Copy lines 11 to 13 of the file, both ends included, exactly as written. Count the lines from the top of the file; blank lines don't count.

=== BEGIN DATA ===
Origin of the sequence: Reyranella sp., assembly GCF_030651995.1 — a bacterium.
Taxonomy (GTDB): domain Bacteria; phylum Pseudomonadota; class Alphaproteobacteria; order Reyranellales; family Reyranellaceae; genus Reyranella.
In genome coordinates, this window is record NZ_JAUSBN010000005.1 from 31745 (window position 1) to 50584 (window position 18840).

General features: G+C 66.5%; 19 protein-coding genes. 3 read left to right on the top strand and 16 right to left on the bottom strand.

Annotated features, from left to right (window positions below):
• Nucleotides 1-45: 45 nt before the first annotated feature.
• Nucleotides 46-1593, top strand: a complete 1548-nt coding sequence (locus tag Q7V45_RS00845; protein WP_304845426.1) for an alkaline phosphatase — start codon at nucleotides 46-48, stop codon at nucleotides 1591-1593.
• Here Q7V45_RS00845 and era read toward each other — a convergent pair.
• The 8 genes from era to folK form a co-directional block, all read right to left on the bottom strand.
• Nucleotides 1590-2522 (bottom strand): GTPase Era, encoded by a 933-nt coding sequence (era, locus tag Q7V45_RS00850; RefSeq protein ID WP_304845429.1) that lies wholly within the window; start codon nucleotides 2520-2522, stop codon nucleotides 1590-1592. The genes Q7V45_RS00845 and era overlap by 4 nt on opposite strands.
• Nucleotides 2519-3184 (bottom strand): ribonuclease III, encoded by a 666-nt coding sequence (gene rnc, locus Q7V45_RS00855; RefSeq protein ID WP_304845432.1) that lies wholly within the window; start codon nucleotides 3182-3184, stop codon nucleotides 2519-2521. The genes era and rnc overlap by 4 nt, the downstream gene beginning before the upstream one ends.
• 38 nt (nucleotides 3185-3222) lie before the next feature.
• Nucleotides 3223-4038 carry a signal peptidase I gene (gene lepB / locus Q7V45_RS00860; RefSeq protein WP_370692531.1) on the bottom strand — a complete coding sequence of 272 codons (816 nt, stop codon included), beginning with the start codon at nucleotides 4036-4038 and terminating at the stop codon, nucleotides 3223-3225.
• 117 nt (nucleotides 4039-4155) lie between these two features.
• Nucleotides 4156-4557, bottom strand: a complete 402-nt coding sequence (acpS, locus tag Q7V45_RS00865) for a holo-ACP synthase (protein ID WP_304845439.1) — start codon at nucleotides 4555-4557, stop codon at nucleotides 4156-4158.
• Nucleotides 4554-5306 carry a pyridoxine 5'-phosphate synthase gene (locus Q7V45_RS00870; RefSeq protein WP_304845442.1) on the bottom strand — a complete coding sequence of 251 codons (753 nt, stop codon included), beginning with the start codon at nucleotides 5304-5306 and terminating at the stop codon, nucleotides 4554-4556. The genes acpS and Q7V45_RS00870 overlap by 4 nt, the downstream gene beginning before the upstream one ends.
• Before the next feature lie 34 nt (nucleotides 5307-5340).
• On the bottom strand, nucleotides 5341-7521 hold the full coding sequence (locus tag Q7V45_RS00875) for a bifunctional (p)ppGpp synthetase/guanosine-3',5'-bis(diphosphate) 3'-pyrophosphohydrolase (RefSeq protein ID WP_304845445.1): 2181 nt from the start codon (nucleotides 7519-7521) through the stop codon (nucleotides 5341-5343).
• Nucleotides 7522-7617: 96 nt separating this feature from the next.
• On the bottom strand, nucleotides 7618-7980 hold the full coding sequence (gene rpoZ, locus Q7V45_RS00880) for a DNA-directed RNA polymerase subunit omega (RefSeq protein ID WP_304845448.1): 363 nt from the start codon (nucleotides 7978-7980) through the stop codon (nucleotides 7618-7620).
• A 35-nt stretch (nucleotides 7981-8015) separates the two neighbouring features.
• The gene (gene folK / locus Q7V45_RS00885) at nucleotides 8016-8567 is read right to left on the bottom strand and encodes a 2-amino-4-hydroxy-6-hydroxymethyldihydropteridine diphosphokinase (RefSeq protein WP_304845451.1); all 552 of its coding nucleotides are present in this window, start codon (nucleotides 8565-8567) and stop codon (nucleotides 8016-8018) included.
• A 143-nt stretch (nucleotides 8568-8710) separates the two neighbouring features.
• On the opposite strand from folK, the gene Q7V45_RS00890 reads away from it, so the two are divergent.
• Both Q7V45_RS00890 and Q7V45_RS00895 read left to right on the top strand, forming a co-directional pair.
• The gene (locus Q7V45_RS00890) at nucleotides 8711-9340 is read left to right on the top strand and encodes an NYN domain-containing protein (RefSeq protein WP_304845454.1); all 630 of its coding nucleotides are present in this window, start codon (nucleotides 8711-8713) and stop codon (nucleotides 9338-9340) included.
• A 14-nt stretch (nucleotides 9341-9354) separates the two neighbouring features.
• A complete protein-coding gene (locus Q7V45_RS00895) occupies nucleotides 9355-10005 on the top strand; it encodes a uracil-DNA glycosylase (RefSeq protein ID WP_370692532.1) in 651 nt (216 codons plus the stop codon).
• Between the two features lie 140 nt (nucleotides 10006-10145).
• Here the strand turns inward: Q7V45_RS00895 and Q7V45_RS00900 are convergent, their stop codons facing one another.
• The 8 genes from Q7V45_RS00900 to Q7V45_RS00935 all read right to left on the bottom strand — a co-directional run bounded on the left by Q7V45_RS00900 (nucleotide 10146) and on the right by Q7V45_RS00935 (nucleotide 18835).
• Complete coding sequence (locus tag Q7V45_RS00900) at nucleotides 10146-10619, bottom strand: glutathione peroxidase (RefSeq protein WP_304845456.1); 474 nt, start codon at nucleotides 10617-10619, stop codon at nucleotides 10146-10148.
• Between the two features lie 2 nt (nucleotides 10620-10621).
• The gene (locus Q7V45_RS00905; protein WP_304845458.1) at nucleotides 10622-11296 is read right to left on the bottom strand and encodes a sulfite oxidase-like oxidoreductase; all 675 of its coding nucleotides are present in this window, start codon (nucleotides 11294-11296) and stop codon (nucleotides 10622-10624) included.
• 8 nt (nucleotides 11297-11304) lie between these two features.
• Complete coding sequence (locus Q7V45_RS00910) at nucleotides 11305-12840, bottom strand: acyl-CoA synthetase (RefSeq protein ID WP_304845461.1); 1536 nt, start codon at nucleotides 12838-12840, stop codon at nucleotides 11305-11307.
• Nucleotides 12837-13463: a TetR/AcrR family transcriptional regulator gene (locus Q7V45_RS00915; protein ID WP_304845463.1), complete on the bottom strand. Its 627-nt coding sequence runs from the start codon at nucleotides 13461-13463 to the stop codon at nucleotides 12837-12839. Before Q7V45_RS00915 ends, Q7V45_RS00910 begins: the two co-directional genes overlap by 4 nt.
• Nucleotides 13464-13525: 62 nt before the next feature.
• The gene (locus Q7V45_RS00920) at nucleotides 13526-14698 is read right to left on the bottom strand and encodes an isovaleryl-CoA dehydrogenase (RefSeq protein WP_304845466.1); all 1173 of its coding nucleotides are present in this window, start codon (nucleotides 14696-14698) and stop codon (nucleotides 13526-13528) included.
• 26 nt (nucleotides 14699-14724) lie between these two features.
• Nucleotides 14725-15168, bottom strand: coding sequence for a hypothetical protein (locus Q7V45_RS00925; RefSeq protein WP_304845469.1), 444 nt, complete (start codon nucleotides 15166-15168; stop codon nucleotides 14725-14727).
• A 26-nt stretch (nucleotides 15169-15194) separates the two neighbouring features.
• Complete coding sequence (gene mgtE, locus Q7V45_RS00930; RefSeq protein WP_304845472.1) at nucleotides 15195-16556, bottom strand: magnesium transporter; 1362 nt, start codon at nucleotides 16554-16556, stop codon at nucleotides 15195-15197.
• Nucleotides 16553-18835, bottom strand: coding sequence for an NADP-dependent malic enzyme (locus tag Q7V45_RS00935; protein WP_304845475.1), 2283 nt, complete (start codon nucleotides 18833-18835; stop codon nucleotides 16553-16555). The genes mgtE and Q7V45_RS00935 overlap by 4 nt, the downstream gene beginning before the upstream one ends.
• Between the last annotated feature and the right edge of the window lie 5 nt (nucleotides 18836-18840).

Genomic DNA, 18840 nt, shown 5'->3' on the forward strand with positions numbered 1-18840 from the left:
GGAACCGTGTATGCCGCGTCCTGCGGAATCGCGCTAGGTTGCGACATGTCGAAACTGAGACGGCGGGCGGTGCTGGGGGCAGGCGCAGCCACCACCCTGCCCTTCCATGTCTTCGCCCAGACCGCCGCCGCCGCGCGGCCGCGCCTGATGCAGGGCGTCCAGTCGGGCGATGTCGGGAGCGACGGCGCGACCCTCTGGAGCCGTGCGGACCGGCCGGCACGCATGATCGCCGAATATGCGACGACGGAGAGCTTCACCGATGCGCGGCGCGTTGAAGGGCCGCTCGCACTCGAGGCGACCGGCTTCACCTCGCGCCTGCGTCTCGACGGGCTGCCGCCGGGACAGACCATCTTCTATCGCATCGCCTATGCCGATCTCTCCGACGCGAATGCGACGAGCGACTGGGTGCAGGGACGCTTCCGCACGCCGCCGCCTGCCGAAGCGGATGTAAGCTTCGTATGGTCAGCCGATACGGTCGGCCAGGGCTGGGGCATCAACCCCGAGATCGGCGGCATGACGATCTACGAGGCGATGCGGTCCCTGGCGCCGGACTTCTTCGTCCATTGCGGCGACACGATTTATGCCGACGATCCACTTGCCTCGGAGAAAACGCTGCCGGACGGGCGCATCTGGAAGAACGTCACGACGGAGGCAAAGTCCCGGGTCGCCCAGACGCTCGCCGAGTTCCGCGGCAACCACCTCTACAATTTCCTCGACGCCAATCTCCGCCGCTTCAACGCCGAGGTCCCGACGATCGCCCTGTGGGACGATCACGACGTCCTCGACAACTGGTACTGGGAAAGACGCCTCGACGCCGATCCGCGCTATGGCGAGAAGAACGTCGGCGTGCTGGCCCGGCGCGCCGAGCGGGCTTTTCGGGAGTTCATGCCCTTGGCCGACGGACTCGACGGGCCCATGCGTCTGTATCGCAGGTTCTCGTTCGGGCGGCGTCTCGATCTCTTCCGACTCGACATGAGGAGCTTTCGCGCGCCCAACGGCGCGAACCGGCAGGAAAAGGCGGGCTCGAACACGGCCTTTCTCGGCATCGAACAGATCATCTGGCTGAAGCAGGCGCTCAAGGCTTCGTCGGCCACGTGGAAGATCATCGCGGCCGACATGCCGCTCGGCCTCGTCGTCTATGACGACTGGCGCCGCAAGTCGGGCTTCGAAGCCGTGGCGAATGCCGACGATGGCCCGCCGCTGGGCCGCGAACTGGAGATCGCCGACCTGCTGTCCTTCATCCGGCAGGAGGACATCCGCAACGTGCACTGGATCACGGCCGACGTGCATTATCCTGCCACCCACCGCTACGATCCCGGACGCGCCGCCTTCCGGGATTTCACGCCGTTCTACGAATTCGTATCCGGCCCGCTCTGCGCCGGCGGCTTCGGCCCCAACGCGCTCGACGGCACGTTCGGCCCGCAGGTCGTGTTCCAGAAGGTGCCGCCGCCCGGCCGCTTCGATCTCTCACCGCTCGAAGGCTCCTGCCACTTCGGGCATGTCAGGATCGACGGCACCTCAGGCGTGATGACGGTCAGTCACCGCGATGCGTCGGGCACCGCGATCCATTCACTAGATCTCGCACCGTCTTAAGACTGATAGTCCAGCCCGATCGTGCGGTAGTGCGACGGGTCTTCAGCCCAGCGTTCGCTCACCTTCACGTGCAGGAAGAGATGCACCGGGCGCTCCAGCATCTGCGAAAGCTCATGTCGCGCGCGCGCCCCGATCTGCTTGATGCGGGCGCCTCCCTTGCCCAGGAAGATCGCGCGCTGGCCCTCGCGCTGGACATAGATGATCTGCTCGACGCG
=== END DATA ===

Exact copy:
• Nucleotides 2519-3184 (bottom strand): ribonuclease III, encoded by a 666-nt coding sequence (gene rnc, locus Q7V45_RS00855; RefSeq protein ID WP_304845432.1) that lies wholly within the window; start codon nucleotides 3182-3184, stop codon nucleotides 2519-2521. The genes era and rnc overlap by 4 nt, the downstream gene beginning before the upstream one ends.
• 38 nt (nucleotides 3185-3222) lie before the next feature.
• Nucleotides 3223-4038 carry a signal peptidase I gene (gene lepB / locus Q7V45_RS00860; RefSeq protein WP_370692531.1) on the bottom strand — a complete coding sequence of 272 codons (816 nt, stop codon included), beginning with the start codon at nucleotides 4036-4038 and terminating at the stop codon, nucleotides 3223-3225.